Please use this identifier to cite or link to this item:
Title: Disturbed fluid and electrolyte homoeostasis following dehydration in elderly people.
Austin Authors: Phillips, P A;Johnston, Colin I;Gray, L
Affiliation: Department of Medicine, University of Melbourne, Austin Hospital, Heidelberg, Victoria, Australia
Issue Date: 1-Jan-1993
Publication information: Age and Ageing; 22(1): S26-33
Abstract: Disturbances in homoeostatic capacity are typical of the ageing process. Changes in the neuroendocrine controls of salt and water homoeostasis with age make elderly people more susceptible to fluid and electrolyte disturbances such as dehydration and overhydration. Not only do elderly subjects show reduced thirst and water intake following dehydration, but their kidneys are less able to retain water. This reduced thirst and water intake is not dependent on palatability of the liquids offered as the amounts drunk are no different if water alone or a variety of beverages are offered to healthy elderly dehydrated men. It is of interest that the arginine vasopressin (AVP) response to dehydration is maintained in elderly subjects, indicating that their reduced renal water retentive capacity is due to relative renal resistance to vasopressin. The mechanism underlying the reduced thirst is unclear. Dehydration causes plasma hypertonicity and reduced extracellular fluid (ECF) volume, both of which stimulate thirst and AVP secretion. Elderly subjects show deficits in sensing the reduced ECF volume through reduced low and high pressure baroreceptor sensitivity. In contrast, while the AVP responses to hypertonicity are maintained, the thirst responses seem to be reduced. It seems unlikely that the primary sensing 'osmoreceptor' neurons in the hypothalamus leading to AVP secretion or thirst would be differentially affected by age. Therefore the thirst deficit may result from changes with age in the more poorly defined pathways that bring thirst to consciousness. Following rehydration, thirst and AVP secretion are inhibited in young individuals thus avoiding overhydration.(ABSTRACT TRUNCATED AT 250 WORDS)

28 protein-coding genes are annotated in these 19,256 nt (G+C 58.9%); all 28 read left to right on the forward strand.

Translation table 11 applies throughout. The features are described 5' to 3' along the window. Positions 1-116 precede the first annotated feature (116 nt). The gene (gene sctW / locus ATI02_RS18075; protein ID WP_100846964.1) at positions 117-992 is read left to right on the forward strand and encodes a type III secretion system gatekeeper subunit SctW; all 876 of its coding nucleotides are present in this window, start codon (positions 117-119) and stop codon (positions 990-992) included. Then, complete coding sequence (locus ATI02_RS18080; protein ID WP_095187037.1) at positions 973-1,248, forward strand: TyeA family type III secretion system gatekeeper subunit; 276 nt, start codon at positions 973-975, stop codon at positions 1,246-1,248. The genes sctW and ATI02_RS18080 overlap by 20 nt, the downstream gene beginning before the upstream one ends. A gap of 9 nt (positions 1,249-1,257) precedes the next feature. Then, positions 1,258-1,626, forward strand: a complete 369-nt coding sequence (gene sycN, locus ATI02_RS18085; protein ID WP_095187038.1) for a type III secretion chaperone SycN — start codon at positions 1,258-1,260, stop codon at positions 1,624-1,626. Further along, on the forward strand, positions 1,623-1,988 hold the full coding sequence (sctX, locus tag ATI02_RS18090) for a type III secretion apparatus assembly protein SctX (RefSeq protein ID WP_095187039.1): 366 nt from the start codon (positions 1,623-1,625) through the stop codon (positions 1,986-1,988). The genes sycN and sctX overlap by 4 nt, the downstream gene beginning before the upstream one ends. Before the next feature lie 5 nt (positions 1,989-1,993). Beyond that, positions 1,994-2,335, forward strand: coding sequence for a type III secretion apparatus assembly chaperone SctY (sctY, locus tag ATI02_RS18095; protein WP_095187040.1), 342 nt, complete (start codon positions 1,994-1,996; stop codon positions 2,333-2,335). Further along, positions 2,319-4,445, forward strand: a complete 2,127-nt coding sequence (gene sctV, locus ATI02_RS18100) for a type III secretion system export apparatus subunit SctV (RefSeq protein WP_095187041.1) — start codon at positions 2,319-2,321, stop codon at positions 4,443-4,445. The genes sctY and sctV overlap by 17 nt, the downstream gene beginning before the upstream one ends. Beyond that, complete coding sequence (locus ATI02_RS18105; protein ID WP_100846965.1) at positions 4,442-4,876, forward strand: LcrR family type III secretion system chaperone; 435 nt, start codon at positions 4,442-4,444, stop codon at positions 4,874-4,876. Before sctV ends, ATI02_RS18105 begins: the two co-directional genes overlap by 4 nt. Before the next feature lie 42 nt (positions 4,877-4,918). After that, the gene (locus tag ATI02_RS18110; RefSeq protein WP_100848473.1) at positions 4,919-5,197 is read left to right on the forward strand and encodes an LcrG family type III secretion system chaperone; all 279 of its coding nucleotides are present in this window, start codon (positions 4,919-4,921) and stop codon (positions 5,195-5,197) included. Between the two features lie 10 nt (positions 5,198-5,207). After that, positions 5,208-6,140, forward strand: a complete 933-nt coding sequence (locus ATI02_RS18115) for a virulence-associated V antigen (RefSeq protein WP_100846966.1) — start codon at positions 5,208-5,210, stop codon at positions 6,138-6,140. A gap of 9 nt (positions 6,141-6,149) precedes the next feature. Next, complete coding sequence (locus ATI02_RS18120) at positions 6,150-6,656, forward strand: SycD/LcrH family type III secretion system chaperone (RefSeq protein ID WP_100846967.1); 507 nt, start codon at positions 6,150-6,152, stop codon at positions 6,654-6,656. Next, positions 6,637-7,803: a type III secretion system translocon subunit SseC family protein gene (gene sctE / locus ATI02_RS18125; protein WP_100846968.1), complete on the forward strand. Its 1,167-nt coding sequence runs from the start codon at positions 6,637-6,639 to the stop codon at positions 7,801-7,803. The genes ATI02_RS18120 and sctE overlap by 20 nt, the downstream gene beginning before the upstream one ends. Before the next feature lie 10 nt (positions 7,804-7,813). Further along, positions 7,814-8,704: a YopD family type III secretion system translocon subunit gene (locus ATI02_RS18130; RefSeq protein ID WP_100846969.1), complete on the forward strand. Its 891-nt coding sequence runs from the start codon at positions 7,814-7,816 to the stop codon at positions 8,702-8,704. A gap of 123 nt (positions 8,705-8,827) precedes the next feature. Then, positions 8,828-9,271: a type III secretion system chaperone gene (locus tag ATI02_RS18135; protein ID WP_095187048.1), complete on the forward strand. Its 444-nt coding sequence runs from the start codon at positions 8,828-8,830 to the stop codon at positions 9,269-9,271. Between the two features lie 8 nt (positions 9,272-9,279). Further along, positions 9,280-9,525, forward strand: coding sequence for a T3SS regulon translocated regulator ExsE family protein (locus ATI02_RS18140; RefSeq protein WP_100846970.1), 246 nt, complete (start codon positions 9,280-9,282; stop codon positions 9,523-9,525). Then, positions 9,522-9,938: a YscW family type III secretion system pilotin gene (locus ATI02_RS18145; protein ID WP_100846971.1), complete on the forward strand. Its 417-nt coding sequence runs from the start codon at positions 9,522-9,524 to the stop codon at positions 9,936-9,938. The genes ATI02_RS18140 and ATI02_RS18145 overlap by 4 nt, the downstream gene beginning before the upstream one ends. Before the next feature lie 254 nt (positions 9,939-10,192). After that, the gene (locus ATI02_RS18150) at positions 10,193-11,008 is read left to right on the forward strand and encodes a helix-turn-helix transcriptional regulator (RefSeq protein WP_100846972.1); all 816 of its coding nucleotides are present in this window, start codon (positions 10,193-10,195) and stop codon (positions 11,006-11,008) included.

Gov't Doc #: 8438652
Journal: Age and Ageing
Type: Journal Article
Subjects: Aged
Arginine Vasopressin.physiology
Neurosecretory Systems.physiopathology
Water-Electrolyte Balance.physiology
Appears in Collections:Journal articles

Show full item record

Page view(s)

checked on Apr 19, 2024

Google ScholarTM


Items in AHRO are protected by copyright, with all rights reserved, unless otherwise indicated.